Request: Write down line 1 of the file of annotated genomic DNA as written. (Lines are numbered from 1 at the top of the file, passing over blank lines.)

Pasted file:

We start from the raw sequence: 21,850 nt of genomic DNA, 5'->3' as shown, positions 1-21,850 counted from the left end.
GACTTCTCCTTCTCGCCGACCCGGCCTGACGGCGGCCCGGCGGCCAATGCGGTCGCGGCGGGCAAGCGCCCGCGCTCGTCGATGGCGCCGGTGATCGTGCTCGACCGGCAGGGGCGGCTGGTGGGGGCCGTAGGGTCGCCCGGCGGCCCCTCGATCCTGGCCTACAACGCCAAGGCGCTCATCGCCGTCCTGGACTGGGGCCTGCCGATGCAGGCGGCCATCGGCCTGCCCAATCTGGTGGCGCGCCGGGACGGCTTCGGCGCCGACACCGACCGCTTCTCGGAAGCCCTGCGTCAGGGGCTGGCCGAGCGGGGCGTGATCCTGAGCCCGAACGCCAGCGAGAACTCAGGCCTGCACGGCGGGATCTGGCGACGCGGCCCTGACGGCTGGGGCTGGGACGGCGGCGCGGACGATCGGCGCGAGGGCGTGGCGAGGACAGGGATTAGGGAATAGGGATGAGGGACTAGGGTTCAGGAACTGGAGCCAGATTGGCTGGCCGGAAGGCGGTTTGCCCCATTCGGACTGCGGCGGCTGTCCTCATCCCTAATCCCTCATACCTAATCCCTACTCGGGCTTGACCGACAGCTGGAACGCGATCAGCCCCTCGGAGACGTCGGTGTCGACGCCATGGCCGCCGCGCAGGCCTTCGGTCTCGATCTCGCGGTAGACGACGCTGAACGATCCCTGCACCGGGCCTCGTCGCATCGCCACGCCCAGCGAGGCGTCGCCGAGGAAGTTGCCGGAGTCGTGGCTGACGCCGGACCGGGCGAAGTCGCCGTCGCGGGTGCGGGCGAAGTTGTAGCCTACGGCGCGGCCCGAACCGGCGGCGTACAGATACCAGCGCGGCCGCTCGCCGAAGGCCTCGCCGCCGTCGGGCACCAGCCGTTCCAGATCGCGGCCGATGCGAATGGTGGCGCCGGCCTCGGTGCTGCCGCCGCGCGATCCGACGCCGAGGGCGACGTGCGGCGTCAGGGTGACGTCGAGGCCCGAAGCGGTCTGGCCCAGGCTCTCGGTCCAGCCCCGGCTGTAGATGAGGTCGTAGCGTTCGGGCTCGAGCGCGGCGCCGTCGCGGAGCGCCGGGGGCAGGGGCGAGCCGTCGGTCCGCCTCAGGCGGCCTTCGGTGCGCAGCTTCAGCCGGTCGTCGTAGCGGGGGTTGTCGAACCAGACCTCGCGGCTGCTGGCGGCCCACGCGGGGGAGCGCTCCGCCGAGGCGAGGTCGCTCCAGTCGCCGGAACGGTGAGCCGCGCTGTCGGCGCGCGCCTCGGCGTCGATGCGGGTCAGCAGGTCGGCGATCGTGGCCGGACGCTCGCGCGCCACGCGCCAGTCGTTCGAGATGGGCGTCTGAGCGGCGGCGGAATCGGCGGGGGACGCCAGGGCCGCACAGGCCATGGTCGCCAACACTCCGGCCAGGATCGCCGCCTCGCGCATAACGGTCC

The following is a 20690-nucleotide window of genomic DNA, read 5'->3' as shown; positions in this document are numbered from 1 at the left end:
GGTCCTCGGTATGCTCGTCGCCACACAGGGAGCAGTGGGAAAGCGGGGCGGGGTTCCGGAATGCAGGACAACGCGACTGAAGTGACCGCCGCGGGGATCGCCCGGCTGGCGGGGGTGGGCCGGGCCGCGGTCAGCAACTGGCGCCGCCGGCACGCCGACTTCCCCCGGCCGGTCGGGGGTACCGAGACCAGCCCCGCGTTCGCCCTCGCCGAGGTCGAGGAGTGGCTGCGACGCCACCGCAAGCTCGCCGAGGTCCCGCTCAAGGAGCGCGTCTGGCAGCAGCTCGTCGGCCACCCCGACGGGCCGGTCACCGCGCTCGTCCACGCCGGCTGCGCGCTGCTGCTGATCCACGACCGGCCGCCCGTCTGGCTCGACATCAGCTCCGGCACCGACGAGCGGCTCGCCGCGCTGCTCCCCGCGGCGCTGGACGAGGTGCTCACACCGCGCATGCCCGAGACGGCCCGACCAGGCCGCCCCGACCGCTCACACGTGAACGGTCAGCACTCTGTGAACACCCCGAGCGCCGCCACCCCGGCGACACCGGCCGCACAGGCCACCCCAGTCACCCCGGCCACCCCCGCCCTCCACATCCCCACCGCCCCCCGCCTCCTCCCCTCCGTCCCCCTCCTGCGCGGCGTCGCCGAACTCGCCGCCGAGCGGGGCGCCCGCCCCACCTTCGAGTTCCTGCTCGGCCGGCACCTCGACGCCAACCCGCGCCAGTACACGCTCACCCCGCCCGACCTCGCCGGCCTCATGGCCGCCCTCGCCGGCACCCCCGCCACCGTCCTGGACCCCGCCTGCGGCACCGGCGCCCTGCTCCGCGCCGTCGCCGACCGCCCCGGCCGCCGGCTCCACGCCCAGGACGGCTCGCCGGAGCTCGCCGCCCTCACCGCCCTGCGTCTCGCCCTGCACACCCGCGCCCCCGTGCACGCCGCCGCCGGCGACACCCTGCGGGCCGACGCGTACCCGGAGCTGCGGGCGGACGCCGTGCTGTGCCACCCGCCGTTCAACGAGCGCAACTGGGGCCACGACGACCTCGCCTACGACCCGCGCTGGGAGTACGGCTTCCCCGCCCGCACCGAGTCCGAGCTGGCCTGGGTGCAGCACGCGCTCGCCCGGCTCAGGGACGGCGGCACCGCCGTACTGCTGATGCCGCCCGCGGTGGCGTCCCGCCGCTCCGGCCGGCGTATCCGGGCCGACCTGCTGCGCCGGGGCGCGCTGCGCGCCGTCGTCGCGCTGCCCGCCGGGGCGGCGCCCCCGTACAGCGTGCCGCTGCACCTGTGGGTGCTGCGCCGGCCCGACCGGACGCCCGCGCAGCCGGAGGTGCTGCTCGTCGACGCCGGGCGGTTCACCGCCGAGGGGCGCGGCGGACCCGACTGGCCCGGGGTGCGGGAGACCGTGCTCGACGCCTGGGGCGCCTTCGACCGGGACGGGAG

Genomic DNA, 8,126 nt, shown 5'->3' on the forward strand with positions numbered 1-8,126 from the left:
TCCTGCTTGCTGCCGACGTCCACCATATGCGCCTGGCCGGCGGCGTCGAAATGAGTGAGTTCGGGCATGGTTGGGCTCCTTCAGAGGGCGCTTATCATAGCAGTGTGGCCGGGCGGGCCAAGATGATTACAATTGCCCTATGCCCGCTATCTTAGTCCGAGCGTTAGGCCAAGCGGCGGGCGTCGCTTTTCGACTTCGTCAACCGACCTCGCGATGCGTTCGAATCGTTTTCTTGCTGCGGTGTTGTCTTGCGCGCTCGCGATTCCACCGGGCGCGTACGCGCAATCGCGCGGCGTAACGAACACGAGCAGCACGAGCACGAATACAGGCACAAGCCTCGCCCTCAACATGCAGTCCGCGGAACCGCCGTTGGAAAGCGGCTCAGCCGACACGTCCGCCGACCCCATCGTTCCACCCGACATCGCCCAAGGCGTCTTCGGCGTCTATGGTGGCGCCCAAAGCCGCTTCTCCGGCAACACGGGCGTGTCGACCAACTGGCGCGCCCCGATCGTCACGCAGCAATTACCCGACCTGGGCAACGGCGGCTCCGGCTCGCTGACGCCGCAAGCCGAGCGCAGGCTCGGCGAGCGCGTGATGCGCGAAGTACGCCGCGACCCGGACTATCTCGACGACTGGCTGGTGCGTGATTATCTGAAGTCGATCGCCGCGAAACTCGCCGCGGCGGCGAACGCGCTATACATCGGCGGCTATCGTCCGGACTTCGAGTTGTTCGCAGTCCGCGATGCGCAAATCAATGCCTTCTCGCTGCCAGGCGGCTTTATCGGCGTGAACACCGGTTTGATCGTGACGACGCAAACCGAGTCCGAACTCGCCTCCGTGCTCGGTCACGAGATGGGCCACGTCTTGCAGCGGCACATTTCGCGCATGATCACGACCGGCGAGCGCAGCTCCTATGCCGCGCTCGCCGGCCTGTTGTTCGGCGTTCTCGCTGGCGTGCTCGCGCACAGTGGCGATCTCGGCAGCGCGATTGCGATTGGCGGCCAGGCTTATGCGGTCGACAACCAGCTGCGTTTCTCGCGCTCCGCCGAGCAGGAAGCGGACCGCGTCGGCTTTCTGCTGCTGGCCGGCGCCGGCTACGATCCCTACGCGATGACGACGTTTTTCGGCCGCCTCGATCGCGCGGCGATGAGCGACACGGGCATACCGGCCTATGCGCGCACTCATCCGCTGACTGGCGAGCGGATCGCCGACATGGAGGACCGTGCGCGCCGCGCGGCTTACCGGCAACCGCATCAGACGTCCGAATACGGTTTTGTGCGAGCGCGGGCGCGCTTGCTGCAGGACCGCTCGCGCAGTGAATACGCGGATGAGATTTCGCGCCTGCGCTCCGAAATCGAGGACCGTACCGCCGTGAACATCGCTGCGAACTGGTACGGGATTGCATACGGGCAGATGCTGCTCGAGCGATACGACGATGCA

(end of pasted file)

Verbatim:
We start from the raw sequence: 21,850 nt of genomic DNA, 5'->3' as shown, positions 1-21,850 counted from the left end.